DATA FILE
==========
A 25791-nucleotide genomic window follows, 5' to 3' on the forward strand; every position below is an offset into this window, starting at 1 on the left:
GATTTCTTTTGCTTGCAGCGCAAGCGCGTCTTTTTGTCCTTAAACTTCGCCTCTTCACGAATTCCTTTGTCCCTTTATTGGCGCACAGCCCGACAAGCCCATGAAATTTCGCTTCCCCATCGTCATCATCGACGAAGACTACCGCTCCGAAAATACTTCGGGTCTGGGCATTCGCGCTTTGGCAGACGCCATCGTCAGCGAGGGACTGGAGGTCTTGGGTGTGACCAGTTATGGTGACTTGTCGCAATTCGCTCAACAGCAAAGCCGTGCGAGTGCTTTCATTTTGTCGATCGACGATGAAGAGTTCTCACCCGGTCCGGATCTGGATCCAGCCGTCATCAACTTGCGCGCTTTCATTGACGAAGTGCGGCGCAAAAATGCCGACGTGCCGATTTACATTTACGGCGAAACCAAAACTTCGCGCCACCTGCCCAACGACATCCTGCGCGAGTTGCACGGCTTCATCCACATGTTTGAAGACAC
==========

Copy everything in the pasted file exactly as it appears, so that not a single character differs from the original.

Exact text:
A 25791-nucleotide genomic window follows, 5' to 3' on the forward strand; every position below is an offset into this window, starting at 1 on the left:
GATTTCTTTTGCTTGCAGCGCAAGCGCGTCTTTTTGTCCTTAAACTTCGCCTCTTCACGAATTCCTTTGTCCCTTTATTGGCGCACAGCCCGACAAGCCCATGAAATTTCGCTTCCCCATCGTCATCATCGACGAAGACTACCGCTCCGAAAATACTTCGGGTCTGGGCATTCGCGCTTTGGCAGACGCCATCGTCAGCGAGGGACTGGAGGTCTTGGGTGTGACCAGTTATGGTGACTTGTCGCAATTCGCTCAACAGCAAAGCCGTGCGAGTGCTTTCATTTTGTCGATCGACGATGAAGAGTTCTCACCCGGTCCGGATCTGGATCCAGCCGTCATCAACTTGCGCGCTTTCATTGACGAAGTGCGGCGCAAAAATGCCGACGTGCCGATTTACATTTACGGCGAAACCAAAACTTCGCGCCACCTGCCCAACGACATCCTGCGCGAGTTGCACGGCTTCATCCACATGTTTGAAGACAC